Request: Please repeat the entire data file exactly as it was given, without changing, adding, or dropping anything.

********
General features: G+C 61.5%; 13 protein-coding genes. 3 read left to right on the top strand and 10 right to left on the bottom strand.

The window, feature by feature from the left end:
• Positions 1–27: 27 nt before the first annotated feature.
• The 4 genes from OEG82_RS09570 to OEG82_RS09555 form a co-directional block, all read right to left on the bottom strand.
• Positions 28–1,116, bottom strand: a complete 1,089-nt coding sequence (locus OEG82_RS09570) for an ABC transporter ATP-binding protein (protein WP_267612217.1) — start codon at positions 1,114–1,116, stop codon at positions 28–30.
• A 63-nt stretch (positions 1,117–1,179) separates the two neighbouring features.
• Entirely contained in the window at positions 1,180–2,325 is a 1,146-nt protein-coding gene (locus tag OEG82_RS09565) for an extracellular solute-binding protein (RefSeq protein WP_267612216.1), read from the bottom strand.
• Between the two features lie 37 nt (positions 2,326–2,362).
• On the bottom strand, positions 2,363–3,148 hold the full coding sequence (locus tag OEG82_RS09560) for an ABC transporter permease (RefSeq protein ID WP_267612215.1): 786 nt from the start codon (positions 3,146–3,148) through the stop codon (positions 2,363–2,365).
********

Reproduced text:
General features: G+C 61.5%; 13 protein-coding genes. 3 read left to right on the top strand and 10 right to left on the bottom strand.

The window, feature by feature from the left end:
• Positions 1–27: 27 nt before the first annotated feature.
• The 4 genes from OEG82_RS09570 to OEG82_RS09555 form a co-directional block, all read right to left on the bottom strand.
• Positions 28–1,116, bottom strand: a complete 1,089-nt coding sequence (locus OEG82_RS09570) for an ABC transporter ATP-binding protein (protein WP_267612217.1) — start codon at positions 1,114–1,116, stop codon at positions 28–30.
• A 63-nt stretch (positions 1,117–1,179) separates the two neighbouring features.
• Entirely contained in the window at positions 1,180–2,325 is a 1,146-nt protein-coding gene (locus tag OEG82_RS09565) for an extracellular solute-binding protein (RefSeq protein WP_267612216.1), read from the bottom strand.
• Between the two features lie 37 nt (positions 2,326–2,362).
• On the bottom strand, positions 2,363–3,148 hold the full coding sequence (locus tag OEG82_RS09560) for an ABC transporter permease (RefSeq protein ID WP_267612215.1): 786 nt from the start codon (positions 3,146–3,148) through the stop codon (positions 2,363–2,365).